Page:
Founded in 1879, the AIA was chartered by the United States Congress in 1906, in recognition of its role in the development and passage of the Antiquities Act, which Theodore Roosevelt signed into law that year. Today, the AIA remains committed to preserving the world’s archaeological resources and cultural heritage for the benefit of people in the present and in the future.
The Hill of Tara is one of the most important archaeological sites in Ireland. In use since ca. 4000 B.C., at first as a burial ground and religious center, it was also a center of Irish kingship and a key medieval site. It stands in the midst of a larger landscape containing a wealth of related sites and monuments. Now, Tara and the surrounding landscape are threatened by a proposed major highway (the M3) that will cut through the landscape and divorce Tara from the related sites that surround it.
In response to ongoing looting of their archaeological and cultural heritage, the People’s Republic of China has requested a bi-lateral agreement with the United States under Article 9 of the 1970 UNESCO Convention and implemented by the U.S. Cultural Property Implementation Act. The agreement was supported by the AIA and SAFE.
The unprecedented magnitude of the current plague of archaeological site destruction by looters in Iraq is documented in satellite images, aerial photographs taken by Coalition personnel, and in accounts by journalists and antiquities officials working in Iraq.
Despite the efforts of archaeologists and archaeological organizations, the street bond issue passed on November 2. Unless there is further action, the road through Petroglyph National Monument will go ahead. Further information will be posted as it becomes available.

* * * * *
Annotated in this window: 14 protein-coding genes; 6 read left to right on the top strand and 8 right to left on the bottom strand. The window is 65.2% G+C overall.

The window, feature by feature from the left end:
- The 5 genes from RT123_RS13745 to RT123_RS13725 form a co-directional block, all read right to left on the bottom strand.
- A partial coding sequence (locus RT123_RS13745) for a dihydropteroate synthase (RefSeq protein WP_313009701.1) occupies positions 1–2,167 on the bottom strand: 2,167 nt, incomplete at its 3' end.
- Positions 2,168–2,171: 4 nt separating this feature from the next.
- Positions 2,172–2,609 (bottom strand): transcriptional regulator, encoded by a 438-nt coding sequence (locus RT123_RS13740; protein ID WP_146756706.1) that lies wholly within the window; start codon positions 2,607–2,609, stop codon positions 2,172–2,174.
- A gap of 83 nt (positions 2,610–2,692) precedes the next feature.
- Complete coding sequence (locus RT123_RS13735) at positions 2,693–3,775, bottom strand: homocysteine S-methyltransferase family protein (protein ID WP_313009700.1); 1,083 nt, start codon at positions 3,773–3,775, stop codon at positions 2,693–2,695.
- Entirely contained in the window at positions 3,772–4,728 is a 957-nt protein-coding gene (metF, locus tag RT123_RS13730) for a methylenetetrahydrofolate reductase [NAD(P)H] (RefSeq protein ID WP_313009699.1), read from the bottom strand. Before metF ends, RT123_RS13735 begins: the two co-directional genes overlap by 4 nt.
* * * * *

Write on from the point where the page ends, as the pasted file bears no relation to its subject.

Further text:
On September 9, 2004, as a response to recent information that controlled detonation of military ordnance near the important ancient and Early Islamic site of Hatra in Iraq will likely result in permanent damage to the site, AIA President Jane C. Waldbaum sent a message to Dr. Joseph Collins, Assistant Secretary of Defense, Col. Frank Romano, Department of Defense, and Mr. William Jeffrey, White House Office of Science and Technology Policy requesting that they take steps to ensure the protection of the site.
On March 4, the Senate passed legislation (S. 671) that gives the President the authority to impose restrictions to prevent the import into the United States of cultural materials that have been illegally removed from Iraq since August 1990. Enactment of this legislation is crucial to prevent cultural materials looted from Iraq’s cultural institutions from entering the United States and to help combat the looting of archaeological sites.
On January 8th, 2004, Jane Waldbaum, AIA President, sent the following letter to officials at US AID and the US Army Corps of Engineers requesting that the Iraqi State Board of Antiquities and Heritage (ISBAH) be consulted and that cultural heritage resource management requirements be established…
The 812th Military Police Company, working with the Iraqi police, have again reclaimed items on the “30 Most Wanted List” of antiquities stolen from the Iraq Museum.
It now appears that no action will take place on H.R. 2009, the “Iraq Cultural Heritage Protection Act.” A new piece of legislation, S. 671/H.R. 1047, is now in process and contains provisions—although not as strong as H.R. 2009 would have been—for the protection of Iraq’s cultural heritage. The AIA supports this piece of legislation and urges the public to help secure its passage.
On September 20, AIA member John M. Russell (Massachusetts College of Art) will go to Iraq to work with the Coalition Provisional Authority as Deputy Senior Advisor to the Iraqi Ministry of Culture.
The AIA is North America's largest and oldest nonprofit organization dedicated to archaeology. The Institute advances awareness, education, fieldwork, preservation, publication, and research of archaeological sites and cultural heritage throughout the world. Your contribution makes a difference.